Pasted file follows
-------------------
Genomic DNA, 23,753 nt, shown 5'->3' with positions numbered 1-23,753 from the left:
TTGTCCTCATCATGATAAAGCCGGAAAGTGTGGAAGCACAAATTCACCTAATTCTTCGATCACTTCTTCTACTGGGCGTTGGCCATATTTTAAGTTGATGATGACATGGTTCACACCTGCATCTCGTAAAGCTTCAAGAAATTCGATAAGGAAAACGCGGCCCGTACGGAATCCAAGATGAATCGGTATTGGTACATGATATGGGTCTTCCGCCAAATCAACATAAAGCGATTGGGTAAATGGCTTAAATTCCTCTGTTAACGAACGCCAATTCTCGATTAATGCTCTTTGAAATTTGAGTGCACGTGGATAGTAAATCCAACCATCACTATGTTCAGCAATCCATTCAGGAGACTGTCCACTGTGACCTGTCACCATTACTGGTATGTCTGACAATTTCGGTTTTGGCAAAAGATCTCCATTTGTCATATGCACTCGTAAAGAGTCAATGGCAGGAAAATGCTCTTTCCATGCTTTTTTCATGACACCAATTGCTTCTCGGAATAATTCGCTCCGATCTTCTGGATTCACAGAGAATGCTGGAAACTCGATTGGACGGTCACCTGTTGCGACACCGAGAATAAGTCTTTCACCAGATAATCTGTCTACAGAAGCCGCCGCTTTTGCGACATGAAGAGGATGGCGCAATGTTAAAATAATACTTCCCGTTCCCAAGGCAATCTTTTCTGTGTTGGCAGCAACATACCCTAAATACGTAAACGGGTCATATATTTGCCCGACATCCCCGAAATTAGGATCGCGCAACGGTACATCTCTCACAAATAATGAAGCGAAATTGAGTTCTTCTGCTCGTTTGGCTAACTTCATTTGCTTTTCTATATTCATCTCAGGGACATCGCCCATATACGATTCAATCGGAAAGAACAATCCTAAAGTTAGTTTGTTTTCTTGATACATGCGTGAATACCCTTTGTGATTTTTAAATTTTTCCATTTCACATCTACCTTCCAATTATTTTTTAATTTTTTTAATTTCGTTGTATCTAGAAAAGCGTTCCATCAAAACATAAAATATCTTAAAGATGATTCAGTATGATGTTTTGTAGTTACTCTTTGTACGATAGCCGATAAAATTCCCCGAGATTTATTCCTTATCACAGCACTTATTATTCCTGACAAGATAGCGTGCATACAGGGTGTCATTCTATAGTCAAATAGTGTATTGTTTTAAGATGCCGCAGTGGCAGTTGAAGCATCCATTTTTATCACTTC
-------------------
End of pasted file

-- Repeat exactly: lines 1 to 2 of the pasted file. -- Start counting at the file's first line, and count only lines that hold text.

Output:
Genomic DNA, 23,753 nt, shown 5'->3' with positions numbered 1-23,753 from the left:
TTGTCCTCATCATGATAAAGCCGGAAAGTGTGGAAGCACAAATTCACCTAATTCTTCGATCACTTCTTCTACTGGGCGTTGGCCATATTTTAAGTTGATGATGACATGGTTCACACCTGCATCTCGTAAAGCTTCAAGAAATTCGATAAGGAAAACGCGGCCCGTACGGAATCCAAGATGAATCGGTATTGGTACATGATATGGGTCTTCCGCCAAATCAACATAAAGCGATTGGGTAAATGGCTTAAATTCCTCTGTTAACGAACGCCAATTCTCGATTAATGCTCTTTGAAATTTGAGTGCACGTGGATAGTAAATCCAACCATCACTATGTTCAGCAATCCATTCAGGAGACTGTCCACTGTGACCTGTCACCATTACTGGTATGTCTGACAATTTCGGTTTTGGCAAAAGATCTCCATTTGTCATATGCACTCGTAAAGAGTCAATGGCAGGAAAATGCTCTTTCCATGCTTTTTTCATGACACCAATTGCTTCTCGGAATAATTCGCTCCGATCTTCTGGATTCACAGAGAATGCTGGAAACTCGATTGGACGGTCACCTGTTGCGACACCGAGAATAAGTCTTTCACCAGATAATCTGTCTACAGAAGCCGCCGCTTTTGCGACATGAAGAGGATGGCGCAATGTTAAAATAATACTTCCCGTTCCCAAGGCAATCTTTTCTGTGTTGGCAGCAACATACCCTAAATACGTAAACGGGTCATATATTTGCCCGACATCCCCGAAATTAGGATCGCGCAACGGTACATCTCTCACAAATAATGAAGCGAAATTGAGTTCTTCTGCTCGTTTGGCTAACTTCATTTGCTTTTCTATATTCATCTCAGGGACATCGCCCATATACGATTCAATCGGAAAGAACAATCCTAAAGTTAGTTTGTTTTCTTGATACATGCGTGAATACCCTTTGTGATTTTTAAATTTTTCCATTTCACATCTACCTTCCAATTATTTTTTAATTTTTTTAATTTCGTTGTATCTAGAAAAGCGTTCCATCAAAACATAAAATATCTTAAAGATGATTCAGTATGATGTTTTGTAGTTACTCTTTGTACGATAGCCGATAAAATTCCCCGAGATTTATTCCTTATCACAGCACTTATTATTCCTGACAAGATAGCGTGCATACAGGGTGTCATTCTATAGTCAAATAGTGTATTGTTTTAAGATGCCGCAGTGGCAGTTGAAGCATCCATTTTTATCACTTC